Neanderthal Diet Is Only 20% Veggie, Shows New Research

Neanderthal diet is only 20 percent vegetarian, with the rest consisting of red meat, suggests new research. Neanderthal diet did have fruits, vegetables and other plants but meat was definitely what people of that age seemed to have loved. The research findings endorse earlier research that at least some paleo diets relied heavily on red meats; included some fruits, vegetables and other plant materials; and were mostly, if not completely, devoid of seafood. The research is based on two new associated studies that analyzed skeletons of early humans from Europe and Asia, according to a press release. The studies have been published in the Journal of Human Evolution and the journal Quaternary International. “We have taken a detailed look at the Neanderthals’ diet,” says co-author Hervé Bocherens of the Senckenberg Center for Human Evolution and Palaeoenvironment at the University of Tübingen.  “In the process, we were able to determine that the extinct relatives of today’s humans primarily fed on large herbivorous mammals, such as mammoths and woolly rhinoceroses.”Like us on Facebook Paleo Diet Can Actually Make You Fat And Diabetic, Shows New Study The research team analyzed Neanderthal and animal remains from two excavation sites in Belgium. They also examined the diet of modern humans from the same time period, 45,000–40,000 years ago, reports the Discovery. According to their findings, isotope analysis of the collagen (component of connective tissue) in the various bones demonstrated that the Neanderthals’ diet differed markedly from that of other predatory animals living at the same time. The researchers hope that their findings will shed light on the Neanderthals’ extinction some 40,000 years ago. “We are accumulating more and more evidence that diet was not a decisive factor in why the Neanderthals had to make room for modern humans,” says Bocherens. A previous research had rejected the view that early human were purely meat-eating and, based on a study of their excrement, found that at least some of what they ate was plant-based, according to the BBC. Photo Source: Wikimedia, Pixabay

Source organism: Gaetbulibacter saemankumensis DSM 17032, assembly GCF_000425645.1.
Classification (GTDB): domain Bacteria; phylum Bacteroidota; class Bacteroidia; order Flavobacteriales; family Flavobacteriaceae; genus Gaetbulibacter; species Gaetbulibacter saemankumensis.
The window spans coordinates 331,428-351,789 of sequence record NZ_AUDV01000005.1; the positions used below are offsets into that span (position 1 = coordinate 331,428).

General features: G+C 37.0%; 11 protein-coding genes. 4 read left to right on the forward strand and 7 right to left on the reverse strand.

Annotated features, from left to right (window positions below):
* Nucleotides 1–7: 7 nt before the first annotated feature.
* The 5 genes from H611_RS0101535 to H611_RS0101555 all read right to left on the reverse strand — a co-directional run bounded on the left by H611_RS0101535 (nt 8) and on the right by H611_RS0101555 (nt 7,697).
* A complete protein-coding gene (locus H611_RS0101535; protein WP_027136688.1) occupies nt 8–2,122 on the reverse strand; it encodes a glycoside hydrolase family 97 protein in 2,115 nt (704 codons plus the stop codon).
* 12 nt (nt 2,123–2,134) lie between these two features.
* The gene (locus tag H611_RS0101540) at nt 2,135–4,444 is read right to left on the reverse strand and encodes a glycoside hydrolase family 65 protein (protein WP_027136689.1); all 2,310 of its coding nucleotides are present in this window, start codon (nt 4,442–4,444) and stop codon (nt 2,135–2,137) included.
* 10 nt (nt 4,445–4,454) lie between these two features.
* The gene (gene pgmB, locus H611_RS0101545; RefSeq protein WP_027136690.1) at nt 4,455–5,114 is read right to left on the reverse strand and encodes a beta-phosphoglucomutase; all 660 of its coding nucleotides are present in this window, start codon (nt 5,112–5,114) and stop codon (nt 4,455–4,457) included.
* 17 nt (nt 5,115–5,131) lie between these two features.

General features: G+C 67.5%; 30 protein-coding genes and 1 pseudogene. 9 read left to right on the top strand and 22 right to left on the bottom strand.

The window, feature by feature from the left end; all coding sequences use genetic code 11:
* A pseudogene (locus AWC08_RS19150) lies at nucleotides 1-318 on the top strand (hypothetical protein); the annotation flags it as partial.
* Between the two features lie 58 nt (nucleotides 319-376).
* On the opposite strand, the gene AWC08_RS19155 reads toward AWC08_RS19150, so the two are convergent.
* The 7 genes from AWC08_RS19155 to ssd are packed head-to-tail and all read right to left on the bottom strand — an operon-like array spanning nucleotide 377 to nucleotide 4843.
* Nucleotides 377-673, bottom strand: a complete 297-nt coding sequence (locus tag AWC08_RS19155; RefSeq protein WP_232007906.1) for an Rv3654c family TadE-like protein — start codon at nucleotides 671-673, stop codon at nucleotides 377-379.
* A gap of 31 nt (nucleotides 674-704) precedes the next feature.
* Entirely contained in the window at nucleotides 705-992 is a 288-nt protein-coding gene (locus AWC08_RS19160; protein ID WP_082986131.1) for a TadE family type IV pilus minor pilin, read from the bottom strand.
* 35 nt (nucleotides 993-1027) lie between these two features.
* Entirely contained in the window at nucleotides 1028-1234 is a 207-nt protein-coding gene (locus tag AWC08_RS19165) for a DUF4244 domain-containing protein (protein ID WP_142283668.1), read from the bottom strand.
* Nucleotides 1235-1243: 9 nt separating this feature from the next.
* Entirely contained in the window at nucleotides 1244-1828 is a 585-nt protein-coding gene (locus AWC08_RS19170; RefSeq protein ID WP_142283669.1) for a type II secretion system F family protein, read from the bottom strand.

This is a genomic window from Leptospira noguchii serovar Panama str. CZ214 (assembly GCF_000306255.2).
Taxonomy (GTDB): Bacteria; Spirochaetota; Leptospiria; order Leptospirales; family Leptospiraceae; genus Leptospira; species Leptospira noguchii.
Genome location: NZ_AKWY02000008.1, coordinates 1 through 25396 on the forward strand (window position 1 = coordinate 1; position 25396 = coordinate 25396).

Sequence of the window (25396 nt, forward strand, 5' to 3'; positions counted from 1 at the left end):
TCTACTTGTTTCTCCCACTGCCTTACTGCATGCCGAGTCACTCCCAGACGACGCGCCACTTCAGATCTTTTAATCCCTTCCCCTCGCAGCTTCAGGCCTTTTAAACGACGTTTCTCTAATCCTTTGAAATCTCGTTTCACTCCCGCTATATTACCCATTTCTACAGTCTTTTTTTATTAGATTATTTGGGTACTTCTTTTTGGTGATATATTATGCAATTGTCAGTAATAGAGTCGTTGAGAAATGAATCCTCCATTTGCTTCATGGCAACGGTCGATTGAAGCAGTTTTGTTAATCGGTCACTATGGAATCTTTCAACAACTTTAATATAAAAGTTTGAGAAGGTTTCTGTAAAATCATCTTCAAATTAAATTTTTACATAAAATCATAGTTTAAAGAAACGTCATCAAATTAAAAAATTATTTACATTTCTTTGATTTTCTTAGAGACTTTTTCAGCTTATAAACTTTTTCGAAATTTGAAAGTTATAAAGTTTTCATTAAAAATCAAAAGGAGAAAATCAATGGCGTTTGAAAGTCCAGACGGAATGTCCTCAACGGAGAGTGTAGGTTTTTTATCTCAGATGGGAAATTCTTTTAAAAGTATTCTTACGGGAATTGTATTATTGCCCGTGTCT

Neanderthal Diet Is Only 20% Veggie, Shows New Research

Neanderthal diet is only 20 percent vegetarian, with the rest consisting of red meat, suggests new research. Neanderthal diet did have fruits, vegetables and other plants but meat was definitely what people of that age seemed to have loved. The research findings endorse earlier research that at least some paleo diets relied heavily on red meats; included some fruits, vegetables and other plant materials; and were mostly, if not completely, devoid of seafood. The research is based on two new associated studies that analyzed skeletons of early humans from Europe and Asia, according to a press release. The studies have been published in the Journal of Human Evolution and the journal Quaternary International. “We have taken a detailed look at the Neanderthals’ diet,” says co-author Hervé Bocherens of the Senckenberg Center for Human Evolution and Palaeoenvironment at the University of Tübingen.  “In the process, we were able to determine that the extinct relatives of today’s humans primarily fed on large herbivorous mammals, such as mammoths and woolly rhinoceroses.”Like us on Facebook Paleo Diet Can Actually Make You Fat And Diabetic, Shows New Study The research team analyzed Neanderthal and animal remains from two excavation sites in Belgium. They also examined the diet of modern humans from the same time period, 45,000–40,000 years ago, reports the Discovery. According to their findings, isotope analysis of the collagen (component of connective tissue) in the various bones demonstrated that the Neanderthals’ diet differed markedly from that of other predatory animals living at the same time. The researchers hope that their findings will shed light on the Neanderthals’ extinction some 40,000 years ago. “We are accumulating more and more evidence that diet was not a decisive factor in why the Neanderthals had to make room for modern humans,” says Bocherens. A previous research had rejected the view that early human were purely meat-eating and, based on a study of their excrement, found that at least some of what they ate was plant-based, according to the BBC. Photo Source: Wikimedia, Pixabay